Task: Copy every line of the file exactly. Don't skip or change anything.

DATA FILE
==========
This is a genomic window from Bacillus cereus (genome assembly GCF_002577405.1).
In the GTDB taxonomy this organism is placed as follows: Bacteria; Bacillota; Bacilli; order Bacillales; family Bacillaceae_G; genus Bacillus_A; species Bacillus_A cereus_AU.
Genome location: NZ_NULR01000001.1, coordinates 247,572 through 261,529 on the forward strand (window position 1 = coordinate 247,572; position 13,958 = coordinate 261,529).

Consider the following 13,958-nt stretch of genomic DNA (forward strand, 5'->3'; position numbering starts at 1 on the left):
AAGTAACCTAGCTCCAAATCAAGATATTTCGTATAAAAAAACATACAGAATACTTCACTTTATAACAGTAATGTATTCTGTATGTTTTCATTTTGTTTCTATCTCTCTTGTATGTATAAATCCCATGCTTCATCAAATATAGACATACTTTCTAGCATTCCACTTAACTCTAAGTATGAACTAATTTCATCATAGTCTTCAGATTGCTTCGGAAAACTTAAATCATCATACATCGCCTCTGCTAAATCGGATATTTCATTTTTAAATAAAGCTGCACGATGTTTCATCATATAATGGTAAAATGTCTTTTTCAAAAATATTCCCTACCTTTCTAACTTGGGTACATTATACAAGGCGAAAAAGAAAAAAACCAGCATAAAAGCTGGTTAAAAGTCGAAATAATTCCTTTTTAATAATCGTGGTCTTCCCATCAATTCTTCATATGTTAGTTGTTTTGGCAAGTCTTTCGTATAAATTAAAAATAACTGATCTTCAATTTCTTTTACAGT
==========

This is a genomic window from Bacillus cereus (genome assembly GCF_002577405.1).
In the GTDB taxonomy this organism is placed as follows: Bacteria; Bacillota; Bacilli; order Bacillales; family Bacillaceae_G; genus Bacillus_A; species Bacillus_A cereus_AU.
Genome location: NZ_NULR01000001.1, coordinates 247,572 through 261,529 on the forward strand (window position 1 = coordinate 247,572; position 13,958 = coordinate 261,529).

Consider the following 13,958-nt stretch of genomic DNA (forward strand, 5'->3'; position numbering starts at 1 on the left):
AAGTAACCTAGCTCCAAATCAAGATATTTCGTATAAAAAAACATACAGAATACTTCACTTTATAACAGTAATGTATTCTGTATGTTTTCATTTTGTTTCTATCTCTCTTGTATGTATAAATCCCATGCTTCATCAAATATAGACATACTTTCTAGCATTCCACTTAACTCTAAGTATGAACTAATTTCATCATAGTCTTCAGATTGCTTCGGAAAACTTAAATCATCATACATCGCCTCTGCTAAATCGGATATTTCATTTTTAAATAAAGCTGCACGATGTTTCATCATATAATGGTAAAATGTCTTTTTCAAAAATATTCCCTACCTTTCTAACTTGGGTACATTATACAAGGCGAAAAAGAAAAAAACCAGCATAAAAGCTGGTTAAAAGTCGAAATAATTCCTTTTTAATAATCGTGGTCTTCCCATCAATTCTTCATATGTTAGTTGTTTTGGCAAGTCTTTCGTATAAATTAAAAATAACTGATCTTCAATTTCTTTTACAGT